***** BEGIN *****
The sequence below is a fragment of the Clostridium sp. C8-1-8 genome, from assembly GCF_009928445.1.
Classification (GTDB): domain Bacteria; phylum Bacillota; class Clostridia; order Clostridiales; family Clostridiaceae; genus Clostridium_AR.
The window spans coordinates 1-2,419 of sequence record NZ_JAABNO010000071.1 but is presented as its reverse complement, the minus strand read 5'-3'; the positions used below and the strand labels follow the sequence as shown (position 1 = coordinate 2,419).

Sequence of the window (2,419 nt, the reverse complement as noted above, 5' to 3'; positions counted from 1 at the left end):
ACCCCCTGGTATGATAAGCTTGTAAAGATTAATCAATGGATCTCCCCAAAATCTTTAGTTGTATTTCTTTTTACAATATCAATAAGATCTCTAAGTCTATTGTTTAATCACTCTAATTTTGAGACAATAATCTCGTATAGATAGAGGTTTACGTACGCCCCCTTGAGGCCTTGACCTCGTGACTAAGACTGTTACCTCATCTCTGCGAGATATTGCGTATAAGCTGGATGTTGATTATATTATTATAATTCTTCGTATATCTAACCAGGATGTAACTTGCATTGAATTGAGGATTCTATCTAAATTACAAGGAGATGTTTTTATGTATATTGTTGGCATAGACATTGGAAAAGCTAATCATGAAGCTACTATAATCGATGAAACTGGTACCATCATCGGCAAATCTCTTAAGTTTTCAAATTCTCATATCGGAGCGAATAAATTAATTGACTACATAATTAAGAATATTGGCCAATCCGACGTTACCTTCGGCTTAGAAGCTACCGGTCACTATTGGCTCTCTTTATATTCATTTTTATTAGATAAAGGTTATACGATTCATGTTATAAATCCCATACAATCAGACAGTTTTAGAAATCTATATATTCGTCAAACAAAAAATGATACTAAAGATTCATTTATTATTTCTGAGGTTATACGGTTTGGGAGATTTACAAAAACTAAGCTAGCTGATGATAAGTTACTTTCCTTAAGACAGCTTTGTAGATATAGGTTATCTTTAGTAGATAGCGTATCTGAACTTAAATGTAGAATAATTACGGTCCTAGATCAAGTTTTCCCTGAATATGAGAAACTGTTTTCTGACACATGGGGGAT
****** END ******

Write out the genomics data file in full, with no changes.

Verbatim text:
The sequence below is a fragment of the Clostridium sp. C8-1-8 genome, from assembly GCF_009928445.1.
Classification (GTDB): domain Bacteria; phylum Bacillota; class Clostridia; order Clostridiales; family Clostridiaceae; genus Clostridium_AR.
The window spans coordinates 1-2,419 of sequence record NZ_JAABNO010000071.1 but is presented as its reverse complement, the minus strand read 5'-3'; the positions used below and the strand labels follow the sequence as shown (position 1 = coordinate 2,419).

Sequence of the window (2,419 nt, the reverse complement as noted above, 5' to 3'; positions counted from 1 at the left end):
ACCCCCTGGTATGATAAGCTTGTAAAGATTAATCAATGGATCTCCCCAAAATCTTTAGTTGTATTTCTTTTTACAATATCAATAAGATCTCTAAGTCTATTGTTTAATCACTCTAATTTTGAGACAATAATCTCGTATAGATAGAGGTTTACGTACGCCCCCTTGAGGCCTTGACCTCGTGACTAAGACTGTTACCTCATCTCTGCGAGATATTGCGTATAAGCTGGATGTTGATTATATTATTATAATTCTTCGTATATCTAACCAGGATGTAACTTGCATTGAATTGAGGATTCTATCTAAATTACAAGGAGATGTTTTTATGTATATTGTTGGCATAGACATTGGAAAAGCTAATCATGAAGCTACTATAATCGATGAAACTGGTACCATCATCGGCAAATCTCTTAAGTTTTCAAATTCTCATATCGGAGCGAATAAATTAATTGACTACATAATTAAGAATATTGGCCAATCCGACGTTACCTTCGGCTTAGAAGCTACCGGTCACTATTGGCTCTCTTTATATTCATTTTTATTAGATAAAGGTTATACGATTCATGTTATAAATCCCATACAATCAGACAGTTTTAGAAATCTATATATTCGTCAAACAAAAAATGATACTAAAGATTCATTTATTATTTCTGAGGTTATACGGTTTGGGAGATTTACAAAAACTAAGCTAGCTGATGATAAGTTACTTTCCTTAAGACAGCTTTGTAGATATAGGTTATCTTTAGTAGATAGCGTATCTGAACTTAAATGTAGAATAATTACGGTCCTAGATCAAGTTTTCCCTGAATATGAGAAACTGTTTTCTGACACATGGGGGAT